And National Movement for Progress secretary Logan Shemena blamed the government for the situation in Western Province. He said the government through police should have allowed the youths to have their planned public meeting on the Barotse issue under very tight security so as to listen to their message.

“The young person who lost his life was not even armed but the police were in numbers. They could have overpowered the young man and arrested him. Our police are even trained to disarm an armed person, so why fire live bullets on a person who is not armed?” Shemena asked. “The violence has been caused by government. Government could have prevented that. We can’t play politics that will endanger the lives of our people.”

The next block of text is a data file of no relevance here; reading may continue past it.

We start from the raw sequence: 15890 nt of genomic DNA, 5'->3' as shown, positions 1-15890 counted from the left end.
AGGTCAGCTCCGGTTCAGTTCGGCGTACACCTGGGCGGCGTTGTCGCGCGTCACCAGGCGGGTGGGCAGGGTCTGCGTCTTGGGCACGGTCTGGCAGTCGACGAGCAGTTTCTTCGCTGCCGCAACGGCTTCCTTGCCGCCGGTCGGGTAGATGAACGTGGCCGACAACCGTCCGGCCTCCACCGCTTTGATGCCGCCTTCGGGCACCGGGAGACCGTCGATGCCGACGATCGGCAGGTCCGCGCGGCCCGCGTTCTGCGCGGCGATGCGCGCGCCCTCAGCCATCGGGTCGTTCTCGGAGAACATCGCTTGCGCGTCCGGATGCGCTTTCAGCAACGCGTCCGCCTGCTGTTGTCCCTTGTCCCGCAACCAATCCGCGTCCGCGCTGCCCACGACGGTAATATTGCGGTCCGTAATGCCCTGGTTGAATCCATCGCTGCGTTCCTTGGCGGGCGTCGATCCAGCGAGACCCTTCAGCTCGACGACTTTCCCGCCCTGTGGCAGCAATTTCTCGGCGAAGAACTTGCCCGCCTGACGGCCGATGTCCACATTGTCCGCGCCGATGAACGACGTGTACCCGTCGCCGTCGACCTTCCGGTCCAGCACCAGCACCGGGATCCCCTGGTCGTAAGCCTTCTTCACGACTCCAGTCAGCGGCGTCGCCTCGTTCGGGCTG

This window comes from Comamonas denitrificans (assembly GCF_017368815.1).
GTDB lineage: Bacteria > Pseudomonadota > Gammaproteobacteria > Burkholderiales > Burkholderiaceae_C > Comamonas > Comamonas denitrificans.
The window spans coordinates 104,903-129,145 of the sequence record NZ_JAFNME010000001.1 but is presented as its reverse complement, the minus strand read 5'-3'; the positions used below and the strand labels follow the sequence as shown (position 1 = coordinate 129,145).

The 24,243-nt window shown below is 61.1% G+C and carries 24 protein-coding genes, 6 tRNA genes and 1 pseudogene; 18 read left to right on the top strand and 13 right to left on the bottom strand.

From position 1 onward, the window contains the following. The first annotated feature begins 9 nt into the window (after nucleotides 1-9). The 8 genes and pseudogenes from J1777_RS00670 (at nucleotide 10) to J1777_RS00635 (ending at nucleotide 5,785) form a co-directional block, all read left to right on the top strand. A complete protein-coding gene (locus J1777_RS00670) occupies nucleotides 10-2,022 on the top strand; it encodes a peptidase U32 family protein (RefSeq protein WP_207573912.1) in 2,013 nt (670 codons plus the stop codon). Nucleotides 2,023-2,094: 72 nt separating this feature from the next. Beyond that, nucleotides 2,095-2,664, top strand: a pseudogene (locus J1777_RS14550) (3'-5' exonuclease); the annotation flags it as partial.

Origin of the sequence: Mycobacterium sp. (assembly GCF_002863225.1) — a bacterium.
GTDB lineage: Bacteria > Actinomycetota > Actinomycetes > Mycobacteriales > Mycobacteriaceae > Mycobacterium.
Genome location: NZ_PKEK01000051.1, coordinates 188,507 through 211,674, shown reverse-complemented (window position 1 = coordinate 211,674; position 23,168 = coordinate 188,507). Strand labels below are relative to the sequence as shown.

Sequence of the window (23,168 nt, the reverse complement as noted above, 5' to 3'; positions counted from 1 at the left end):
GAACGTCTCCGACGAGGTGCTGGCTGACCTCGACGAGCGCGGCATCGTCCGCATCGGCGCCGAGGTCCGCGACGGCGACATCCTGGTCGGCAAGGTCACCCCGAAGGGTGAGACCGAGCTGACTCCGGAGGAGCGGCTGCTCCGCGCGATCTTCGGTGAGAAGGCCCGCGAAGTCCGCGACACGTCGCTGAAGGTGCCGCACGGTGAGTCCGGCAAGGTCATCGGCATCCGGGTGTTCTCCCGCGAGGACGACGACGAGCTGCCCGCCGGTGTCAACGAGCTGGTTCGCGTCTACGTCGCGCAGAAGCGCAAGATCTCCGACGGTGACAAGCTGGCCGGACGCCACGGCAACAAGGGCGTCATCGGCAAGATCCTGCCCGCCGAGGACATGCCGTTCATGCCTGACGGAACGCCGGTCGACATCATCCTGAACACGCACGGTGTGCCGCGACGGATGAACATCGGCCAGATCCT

And UNIP vice-president Njekwa Anamela said the government must accept responsibility for the deteriorating security situation in Western Province. He said no one needed to die or be killed for exercising their human rights.

Anamela said restricting freedom of speech, movement, stopping of meetings and shooting people was a crime against humanity.

“Our multiparty democracy is about building an open, transparent, participative plural society in which all citizens should exercise their freedoms of assembly and expression without undue hindrance,” he said.

Anamela said UNIP condemned all acts of violence in any form and that it was the duty of the police to protect everybody and establish a ‘healthy’ environment for debate and dialogue on all national matters. He said the exercise of leadership was to serve everyone, including those who have a different opinion.

Anamela said unleashing instruments of violence on fellow Zambians merely hardened attitudes and backfired in the long term